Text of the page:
Wednesday, November 4, 2015

Eko Eko Azarak: Wizard of Darkness (Japan, 1995)

(Spoilers.) Another obscure movie (for Westerners) found in our DVD pile of "unknown movies", a mound of Sisyphean proportions accrued over the years that never seems to shrink no matter how many times we blindly pull out a DVD to watch. 
Eko Eko Azarak: Wizard of Darkness, like the name of the director, Shimako Satō, was totally unknown to us. And after having seen the movie and having researched the flick's background a bit, we just couldn't help but think of that highly (if sadly) entertaining Tumblr blog, Shit People Say to Women Directors, 'cause, like, women directors are a rare thing... and what do you know, but "Shimako" seems to be a women's name in Japan and the flick was made by one of the "weaker sex". Not that anything about the film would've indicated the sex of the director — which is why we thought of the previously mentioned blog. And as our meandering mind tends to wander, thinking of the above Tumblr made us think in turn of that disgusting paean to intellectual retardation, the Tumblr Women Against Feminism. What does all that have to do with Eko Eko Azarak: Wizard of Darkness? Hello! Turn on that light bulb in your head and connect the dots yourself for a change.
But till then, let's get back to Eko Eko Azarak: Wizard of Darkness, the first of a franchise totaling with six movies that also includes Eko Eko Azarak II: Birth of the Wizard (1996 / trailer), Eko Eko Azarak III: Misa The Dark Angel (1998 / trailer), Eko Eko Azarak IV: Awakening (2001), and Eko Eko Azarak: R-page (2006) and Eko Eko Azarak: B-page (2006 / trailer to both), as well as a TV series. (The last two movies could well be edited versions of the Japanese television series, going by the look of the trailers.) It would seem that Eko Eko Azarak: Wizard of Darkness, and its lead character, are obscure only outside of the Land of the Rising Sun; there, the franchise has its roots in a super-popular manga originally serialized in the teen magazine Weekly Shonen Champion from 1974 to 1979 and is far from unknown. How true the film is to the original we do not know, so that aspect is immaterial to our view of Eko Eko Azarak: Wizard of Darkness.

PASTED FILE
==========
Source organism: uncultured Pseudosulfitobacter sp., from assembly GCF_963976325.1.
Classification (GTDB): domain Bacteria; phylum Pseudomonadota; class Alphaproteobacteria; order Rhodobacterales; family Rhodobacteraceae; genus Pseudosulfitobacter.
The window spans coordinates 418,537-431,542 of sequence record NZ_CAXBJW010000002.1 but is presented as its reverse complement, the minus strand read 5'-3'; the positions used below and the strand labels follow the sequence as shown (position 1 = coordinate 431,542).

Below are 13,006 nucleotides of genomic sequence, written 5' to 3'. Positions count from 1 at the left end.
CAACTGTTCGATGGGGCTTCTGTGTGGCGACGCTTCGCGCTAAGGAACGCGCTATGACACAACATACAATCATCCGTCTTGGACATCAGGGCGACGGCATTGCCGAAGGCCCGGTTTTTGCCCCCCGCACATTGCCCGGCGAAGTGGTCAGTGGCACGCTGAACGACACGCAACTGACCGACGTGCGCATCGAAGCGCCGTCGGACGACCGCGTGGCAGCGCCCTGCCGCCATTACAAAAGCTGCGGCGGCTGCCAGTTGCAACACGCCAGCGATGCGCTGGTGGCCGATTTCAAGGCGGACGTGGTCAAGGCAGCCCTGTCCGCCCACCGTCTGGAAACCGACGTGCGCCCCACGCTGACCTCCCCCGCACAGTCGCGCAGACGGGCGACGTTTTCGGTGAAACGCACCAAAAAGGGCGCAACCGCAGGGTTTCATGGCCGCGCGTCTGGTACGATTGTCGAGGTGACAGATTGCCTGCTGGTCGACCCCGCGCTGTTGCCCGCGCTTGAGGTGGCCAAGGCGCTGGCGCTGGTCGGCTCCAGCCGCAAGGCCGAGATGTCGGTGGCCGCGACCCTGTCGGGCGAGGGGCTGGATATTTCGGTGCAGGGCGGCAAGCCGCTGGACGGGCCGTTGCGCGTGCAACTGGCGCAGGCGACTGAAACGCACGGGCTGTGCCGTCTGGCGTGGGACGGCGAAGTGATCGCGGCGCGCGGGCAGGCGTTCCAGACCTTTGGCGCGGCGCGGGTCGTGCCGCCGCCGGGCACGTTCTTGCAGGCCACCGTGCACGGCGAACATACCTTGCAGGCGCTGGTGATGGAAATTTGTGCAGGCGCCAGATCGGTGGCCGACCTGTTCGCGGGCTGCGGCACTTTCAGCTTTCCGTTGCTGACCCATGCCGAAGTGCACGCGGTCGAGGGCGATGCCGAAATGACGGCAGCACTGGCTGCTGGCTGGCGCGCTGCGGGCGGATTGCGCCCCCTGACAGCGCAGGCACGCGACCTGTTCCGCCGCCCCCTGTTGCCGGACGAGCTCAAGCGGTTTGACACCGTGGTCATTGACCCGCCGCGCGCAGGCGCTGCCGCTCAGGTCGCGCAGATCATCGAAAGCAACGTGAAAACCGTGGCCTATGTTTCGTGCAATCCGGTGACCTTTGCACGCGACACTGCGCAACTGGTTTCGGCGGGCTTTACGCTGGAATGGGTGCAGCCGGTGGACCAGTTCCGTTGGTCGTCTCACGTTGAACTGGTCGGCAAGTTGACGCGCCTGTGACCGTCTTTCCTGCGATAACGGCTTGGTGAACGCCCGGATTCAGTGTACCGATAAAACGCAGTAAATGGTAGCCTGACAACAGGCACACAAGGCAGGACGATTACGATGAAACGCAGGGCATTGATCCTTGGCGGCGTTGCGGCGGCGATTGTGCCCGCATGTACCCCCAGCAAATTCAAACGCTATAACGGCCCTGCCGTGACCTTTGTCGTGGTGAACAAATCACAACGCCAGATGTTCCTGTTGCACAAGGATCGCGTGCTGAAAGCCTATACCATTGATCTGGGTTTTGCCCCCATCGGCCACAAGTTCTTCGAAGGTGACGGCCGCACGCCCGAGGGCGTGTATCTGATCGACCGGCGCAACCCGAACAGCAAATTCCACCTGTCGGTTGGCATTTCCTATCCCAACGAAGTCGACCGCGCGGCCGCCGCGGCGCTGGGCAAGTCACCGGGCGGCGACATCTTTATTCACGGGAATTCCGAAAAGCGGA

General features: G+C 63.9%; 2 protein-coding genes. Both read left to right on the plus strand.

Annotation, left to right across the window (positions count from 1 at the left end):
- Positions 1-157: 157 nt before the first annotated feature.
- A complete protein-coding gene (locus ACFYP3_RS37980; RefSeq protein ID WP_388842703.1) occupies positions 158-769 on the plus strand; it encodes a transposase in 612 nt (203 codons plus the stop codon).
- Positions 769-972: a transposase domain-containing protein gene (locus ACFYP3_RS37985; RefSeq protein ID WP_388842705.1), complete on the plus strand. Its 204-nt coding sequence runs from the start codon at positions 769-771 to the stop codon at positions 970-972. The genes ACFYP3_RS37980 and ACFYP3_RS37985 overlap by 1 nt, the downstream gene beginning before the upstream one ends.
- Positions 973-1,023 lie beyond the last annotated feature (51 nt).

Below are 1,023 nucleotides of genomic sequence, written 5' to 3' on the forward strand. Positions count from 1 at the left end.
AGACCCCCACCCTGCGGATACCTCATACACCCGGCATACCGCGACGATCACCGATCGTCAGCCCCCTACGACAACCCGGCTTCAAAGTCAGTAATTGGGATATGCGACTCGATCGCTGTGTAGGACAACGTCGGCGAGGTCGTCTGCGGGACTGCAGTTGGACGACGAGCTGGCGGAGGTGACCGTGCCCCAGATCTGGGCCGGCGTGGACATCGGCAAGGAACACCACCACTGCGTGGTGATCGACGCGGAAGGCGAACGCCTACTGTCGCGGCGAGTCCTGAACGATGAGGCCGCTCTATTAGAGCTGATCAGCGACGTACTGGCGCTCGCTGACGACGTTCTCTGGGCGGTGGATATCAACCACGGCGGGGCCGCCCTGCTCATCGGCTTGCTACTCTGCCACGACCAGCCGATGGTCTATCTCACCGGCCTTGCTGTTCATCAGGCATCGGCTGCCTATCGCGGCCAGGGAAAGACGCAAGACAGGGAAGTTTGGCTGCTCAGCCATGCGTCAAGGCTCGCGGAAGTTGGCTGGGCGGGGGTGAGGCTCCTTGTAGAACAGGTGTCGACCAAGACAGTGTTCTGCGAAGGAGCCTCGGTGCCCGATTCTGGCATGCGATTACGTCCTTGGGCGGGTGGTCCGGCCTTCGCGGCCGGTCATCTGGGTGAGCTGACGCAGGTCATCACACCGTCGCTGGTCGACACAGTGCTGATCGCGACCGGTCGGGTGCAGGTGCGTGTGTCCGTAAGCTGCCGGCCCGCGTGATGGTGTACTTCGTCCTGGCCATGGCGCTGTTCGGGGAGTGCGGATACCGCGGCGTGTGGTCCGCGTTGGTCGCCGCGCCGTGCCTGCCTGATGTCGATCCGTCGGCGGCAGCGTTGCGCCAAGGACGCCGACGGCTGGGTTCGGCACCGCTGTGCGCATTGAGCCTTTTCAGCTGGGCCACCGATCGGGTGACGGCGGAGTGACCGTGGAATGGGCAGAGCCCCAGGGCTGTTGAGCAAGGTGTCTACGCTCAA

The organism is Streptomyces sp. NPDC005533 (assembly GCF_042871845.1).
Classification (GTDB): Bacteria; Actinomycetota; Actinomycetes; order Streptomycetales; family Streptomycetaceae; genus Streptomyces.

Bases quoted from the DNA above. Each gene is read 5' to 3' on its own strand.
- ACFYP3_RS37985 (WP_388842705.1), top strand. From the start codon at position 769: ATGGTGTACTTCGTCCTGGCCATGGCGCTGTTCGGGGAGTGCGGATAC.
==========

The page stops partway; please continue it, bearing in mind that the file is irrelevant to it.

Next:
At its core, Eko Eko Azarak: Wizard of Darkness is basically a teen bodycounter (with a bodycount of around 15), the minor difference is that the final girl and heroine of the flick, Misa Kuroi (Kimika Yoshino) is a witch. She transfers to a school which, we learn, is the location where Lucifer is to be summoned by a group of unknown Satanists and, rather ineffectually, she tries to stop both the event and save the lives of a variety of her classmates doomed to die as their deaths are a key to the summoning. Kept after school one evening to retake a maths exam, much like in the absolutely dreadful Danish bodycounter Final Hour, also from 1995, the students are suddenly unable to leave the building and start dropping like flies. Unlike Final Hour, however, as cheesy as Eko Eko Azarak: Wizard of Darkness is, it is also relatively well made, highly atmospheric, occasionally even scary, is populated by at least some characters that gain viewer sympathy and, at least until the final scene, remains both an interesting and effective movie. It's a shame about the last ten minutes, though.